top of page


Image by Shelley Pauls

Drying beans such as Borlotti are grown the same as regular beans, but are left on the plant to be dried and used later. If you have the space to dedicate to a long slow to harvest crop, I highly recommend giving drying beans a try.


- Drying beans are hungry little plants so it is best to grow in fertile and moisture retentive soil

- The most popular drying bean Borlotti has a very long growing season, so it is tempting to plant early. I strongly advise against this because frost will kill them.

-Drying beans are best sown in pots indoors/ greenhouses in mid spring.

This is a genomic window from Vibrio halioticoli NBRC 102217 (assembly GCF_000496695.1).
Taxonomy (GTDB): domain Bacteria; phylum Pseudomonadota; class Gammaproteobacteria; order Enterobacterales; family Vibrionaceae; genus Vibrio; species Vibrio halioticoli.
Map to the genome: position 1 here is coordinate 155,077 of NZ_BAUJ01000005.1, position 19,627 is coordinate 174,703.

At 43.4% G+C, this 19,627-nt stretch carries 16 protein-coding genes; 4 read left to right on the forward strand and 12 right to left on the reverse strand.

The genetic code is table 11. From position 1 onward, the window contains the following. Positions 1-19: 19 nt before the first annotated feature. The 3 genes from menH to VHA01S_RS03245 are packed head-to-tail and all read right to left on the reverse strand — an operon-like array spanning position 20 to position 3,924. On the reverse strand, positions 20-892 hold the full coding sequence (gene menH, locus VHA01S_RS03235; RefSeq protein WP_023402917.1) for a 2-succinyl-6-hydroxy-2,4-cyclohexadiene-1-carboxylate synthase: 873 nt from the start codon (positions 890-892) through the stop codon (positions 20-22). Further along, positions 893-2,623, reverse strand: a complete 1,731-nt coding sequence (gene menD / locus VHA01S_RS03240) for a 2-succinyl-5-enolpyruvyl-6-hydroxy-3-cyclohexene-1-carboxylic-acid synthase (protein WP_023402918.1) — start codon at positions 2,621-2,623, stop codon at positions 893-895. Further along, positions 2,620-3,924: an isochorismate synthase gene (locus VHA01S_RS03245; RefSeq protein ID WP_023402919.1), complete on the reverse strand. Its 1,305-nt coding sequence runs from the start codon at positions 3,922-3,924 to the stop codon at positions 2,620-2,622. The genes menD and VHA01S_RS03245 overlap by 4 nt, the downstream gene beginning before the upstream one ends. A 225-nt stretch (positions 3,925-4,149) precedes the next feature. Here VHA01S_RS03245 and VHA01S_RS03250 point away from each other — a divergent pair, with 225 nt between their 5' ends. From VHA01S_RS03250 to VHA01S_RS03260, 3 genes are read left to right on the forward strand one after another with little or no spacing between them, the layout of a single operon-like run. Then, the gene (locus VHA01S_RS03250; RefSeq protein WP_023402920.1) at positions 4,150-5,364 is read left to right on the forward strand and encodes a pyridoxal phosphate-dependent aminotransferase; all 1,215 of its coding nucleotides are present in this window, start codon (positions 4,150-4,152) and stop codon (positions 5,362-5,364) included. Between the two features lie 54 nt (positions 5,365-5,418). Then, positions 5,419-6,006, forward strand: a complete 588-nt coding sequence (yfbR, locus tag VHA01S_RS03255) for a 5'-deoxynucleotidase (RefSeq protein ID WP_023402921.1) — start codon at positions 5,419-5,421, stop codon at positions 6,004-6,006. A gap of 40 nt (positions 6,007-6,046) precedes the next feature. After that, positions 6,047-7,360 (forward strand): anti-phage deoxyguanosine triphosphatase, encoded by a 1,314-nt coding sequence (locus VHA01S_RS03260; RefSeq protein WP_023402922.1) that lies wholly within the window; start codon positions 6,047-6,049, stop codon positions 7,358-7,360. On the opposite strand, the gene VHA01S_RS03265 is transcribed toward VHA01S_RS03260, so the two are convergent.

- Plant out at 8cm tall which is normally around 8 weeks later

Dwarf varieties space plants 23cm apart and rows of 45cm apart

- Climbers space 23cm apart, but use the teepee formation we show in the runner bean grow guide.

-Water really well when flowering to encourage flowers to set and then stop watering in late summer to allow them to dry out

Between each plant

Between each row

drying beans_edited.jpg


- Borlotti beans can be used fresh, but are most usually dried for storage

- Leave on the plant until the beans rattle inside the pods

- Store in airtight containers

- Always cook before eating 


- Borlotti lingua di fuoco: Both climbing and dwarf, this is the pink speckled bean you continuously see

- Canadian wonder: dwarf

- Lamon: plentiful gourmet pods

- Ying Yang (orca bean): Ideal for containers it’s a pretty black and white bean

- Spagna Bianco: Climbing long flat pods

bottom of page